I was completely captivated by the Week 7 lecture presented by Nick Keys addressing the future of love through the retrospect of pop culture and music.
During the lecture, Nick proposed the idea of a post-romantic reality, that “see’s love as mostly an affair between the brain and the genitals”. Expanding on this hedonistic and sexually decadent future, Nick introduced the concept of commoditised sex, deeming Rihanna, among others, as a libidinal economist, exploiting and “weaponising emotions for power”.
With this sensually dissolute future in mind, or as Nick described it “messy complexity”, I couldn’t help but scrutinise this commoditised eroticism as separating the act of loving and the act of sex. It seems to me that the age-old decree of sex intrinsically bound to love, established by Western society and religion is becoming actively abolished as a shift in cultural acceptance has forged a bisexual explosion upon the heterosexual norm.
A new open structure of sexuality and eroticism is conceived within this “messy complexity”, autonomous from love, but rather derived from desire.
Lust, longing, lechery and lewdness are all “L” words that would suggest the act of making love, but are no more than aspects of desire which advocate a post-romantic form of love, or perhaps just sex – “a weird place between freedom and commitment” as phrased by Nick.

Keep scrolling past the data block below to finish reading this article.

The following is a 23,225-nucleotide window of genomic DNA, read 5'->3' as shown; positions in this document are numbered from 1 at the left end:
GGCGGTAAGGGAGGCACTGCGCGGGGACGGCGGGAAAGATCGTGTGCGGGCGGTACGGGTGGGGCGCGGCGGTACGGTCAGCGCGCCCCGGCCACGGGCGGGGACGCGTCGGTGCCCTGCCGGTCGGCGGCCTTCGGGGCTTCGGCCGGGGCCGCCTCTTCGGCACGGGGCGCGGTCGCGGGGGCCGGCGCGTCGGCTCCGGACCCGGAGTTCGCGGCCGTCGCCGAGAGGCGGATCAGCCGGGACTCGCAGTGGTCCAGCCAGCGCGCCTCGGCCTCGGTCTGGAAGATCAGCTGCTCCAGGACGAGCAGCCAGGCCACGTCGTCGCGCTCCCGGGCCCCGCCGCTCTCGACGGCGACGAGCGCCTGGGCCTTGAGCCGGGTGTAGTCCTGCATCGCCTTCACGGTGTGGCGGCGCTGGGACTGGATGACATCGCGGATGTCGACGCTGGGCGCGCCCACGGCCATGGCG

It is within this “weird place between freedom and commitment” that sex is divorced from love, and in a primitive sense, transitions into a fundamental characteristic of life, like eating, sleeping, or love for that matter.
I would like to clarify that I’m not implying that sex was never a fundamental aspect of human nature, but rather that western society has established a union between sex and love and hence amounted an ostracising demand on people to obtain the two, but not one distant from the other.
In this context, technology has the potential to completely commoditise sex and become the eventual libidinal economist. Futurist Eric Garland believes ‘sex in the 2020’s and beyond will offer an astonishing array of choices, facilitated by more-sophisticated communications and sensory technologies and less influence from organised religion’. (2004, page 41)
Supporting this statement is philosopher Blay Whitby of the University of Sussex, who believes not even human sexual intercourse is immune from potential technological obsolescence. “In some ways, a robotic lover may come to be viewed no differently from other service-oriented robots, such as caregivers for the elderly or playmates for children”. (2012, page 40)
This proposition of a service-oriented robotic lover suggests a future coherent in the commoditised erotic desires of humans, however love, by human standards could not be emulated on the behalf of the artificial intelligence. It is therefore that this materialised form of human sexuality is a direct response to the hedonistic desires of society, implying that sex can and will continue to exist without an establishment of love. Ideally this insinuates that sex in the future will no longer be considered as ‘making love’, but rather a fundamental human expression, detached from love.
Garland, E. 2004, “Reinventing Sex: New Technologies and Changing Attitudes”, The Futurist, vol. 38, no. 6, pp. 41-46.
Empel, E. & Wagner, C.G. 2012, “The Future of the Commercial Sex Industry”, The Futurist, vol. 46, no. 3, pp. 36-40.
Week 7 Lecture – Nick Keys.